- Dean Karlan & John A. List, 2006. "Does Price Matter in Charitable Giving? Evidence from a Large-Scale Natural Field Experiment," Working Papers 1, The Field Experiments Website.
- Karlan, Dean & List, John, 2006. "Does Price Matter in Charitable Giving? Evidence from a Large-Scale Natural Field Experiment," Working Papers 13, Yale University, Department of Economics.
- Catherine Eckel & Philip Grossman, 2008. "Subsidizing charitable contributions: a natural field experiment comparing matching and rebate subsidies," Experimental Economics, Springer, vol. 11(3), pages 234-252, September.
- Xavier Gabaix & David Laibson, 2006.
"Shrouded Attributes, Consumer Myopia, and Information Suppression in Competitive Markets,"
The Quarterly Journal of Economics,
MIT Press, vol. 121(2), pages 505-540, May.
- Gabaix, Xavier & Laibson, David I., 2006. "Shrouded Attributes, Consumer Myopia, and Information Suppression in Competitive Markets," Scholarly Articles 4554333, Harvard University Department of Economics.
- Xavier Gabaix & David Laibson, 2005. "Shrouded Attributes, Consumer Myopia, and Information Suppression in Competitive Markets," NBER Working Papers 11755, National Bureau of Economic Research, Inc.
- Raj Chetty & Adam Looney & Kory Kroft, 2009.
"Salience and taxation: theory and evidence,"
Finance and Economics Discussion Series
2009-11, Board of Governors of the Federal Reserve System (U.S.).
- Eckel, Catherine C. & Grossman, Philip J., 2003. "Rebate versus matching: does how we subsidize charitable contributions matter?," Journal of Public Economics, Elsevier, vol. 87(3-4), pages 681-701, March.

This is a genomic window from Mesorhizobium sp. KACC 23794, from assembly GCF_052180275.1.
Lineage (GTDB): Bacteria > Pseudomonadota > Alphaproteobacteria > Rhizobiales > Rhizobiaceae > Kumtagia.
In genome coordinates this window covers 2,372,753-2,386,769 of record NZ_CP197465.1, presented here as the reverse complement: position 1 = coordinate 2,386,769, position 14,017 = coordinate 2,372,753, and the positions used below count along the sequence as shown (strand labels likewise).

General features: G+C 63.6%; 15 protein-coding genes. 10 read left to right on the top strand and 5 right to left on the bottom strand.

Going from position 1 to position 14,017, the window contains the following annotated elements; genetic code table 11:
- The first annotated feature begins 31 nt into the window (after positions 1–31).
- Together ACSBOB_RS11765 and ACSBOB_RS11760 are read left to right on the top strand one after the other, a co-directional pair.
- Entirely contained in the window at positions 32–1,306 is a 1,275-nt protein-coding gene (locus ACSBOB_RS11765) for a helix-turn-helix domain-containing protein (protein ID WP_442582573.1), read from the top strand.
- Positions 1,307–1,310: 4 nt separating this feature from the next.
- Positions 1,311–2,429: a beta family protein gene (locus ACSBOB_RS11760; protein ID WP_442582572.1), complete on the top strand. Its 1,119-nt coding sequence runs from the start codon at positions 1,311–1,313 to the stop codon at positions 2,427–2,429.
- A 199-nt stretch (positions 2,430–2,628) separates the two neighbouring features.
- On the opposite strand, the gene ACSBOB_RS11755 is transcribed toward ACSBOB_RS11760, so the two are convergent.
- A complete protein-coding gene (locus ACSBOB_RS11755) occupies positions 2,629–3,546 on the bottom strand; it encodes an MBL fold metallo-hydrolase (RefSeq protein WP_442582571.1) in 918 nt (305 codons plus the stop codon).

- Clotfelter, Charles T., 1985. "Federal Tax Policy and Charitable Giving," National Bureau of Economic Research Books, University of Chicago Press, edition 1, number 9780226110486, July.
- Jon Bakija & Bradley Heim, 2008. "How Does Charitable Giving Respond to Incentives and Income? Dynamic Panel Estimates Accounting for Predictable Changes in Taxation," NBER Working Papers 14237, National Bureau of Economic Research, Inc.
- Jennifer Brown & Tanjim Hossain & John Morgan, 2010. "Shrouded Attributes and Information Suppression: Evidence from the Field," The Quarterly Journal of Economics, MIT Press, vol. 125(2), pages 859-876, May.
- Charles T. Clotfelter, 1985. "Federal Tax Policy and Charitable Giving," NBER Books, National Bureau of Economic Research, Inc, number clot85-1.
- Johansson-Stenman Olof & Svedsäter Henrik, 2008. "Measuring Hypothetical Bias in Choice Experiments: The Importance of Cognitive Consistency," The B.E. Journal of Economic Analysis & Policy, De Gruyter, vol. 8(1), pages 1-10, September.
- Sarah Smith, 2012.
"Increasing charitable giving – what can we learn from economics?,"
The Centre for Market and Public Organisation
12/291, Department of Economics, University of Bristol, UK.
- Sarah Smith, 2012. "Increasing Charitable Giving: What Can We Learn from Economics?," Fiscal Studies, Institute for Fiscal Studies, vol. 33(4), pages 449-466, December.
For technical questions regarding this item, or to correct its authors, title, abstract, bibliographic or download information, contact: (Jane Snape).
If references are entirely missing, you can add them using this form.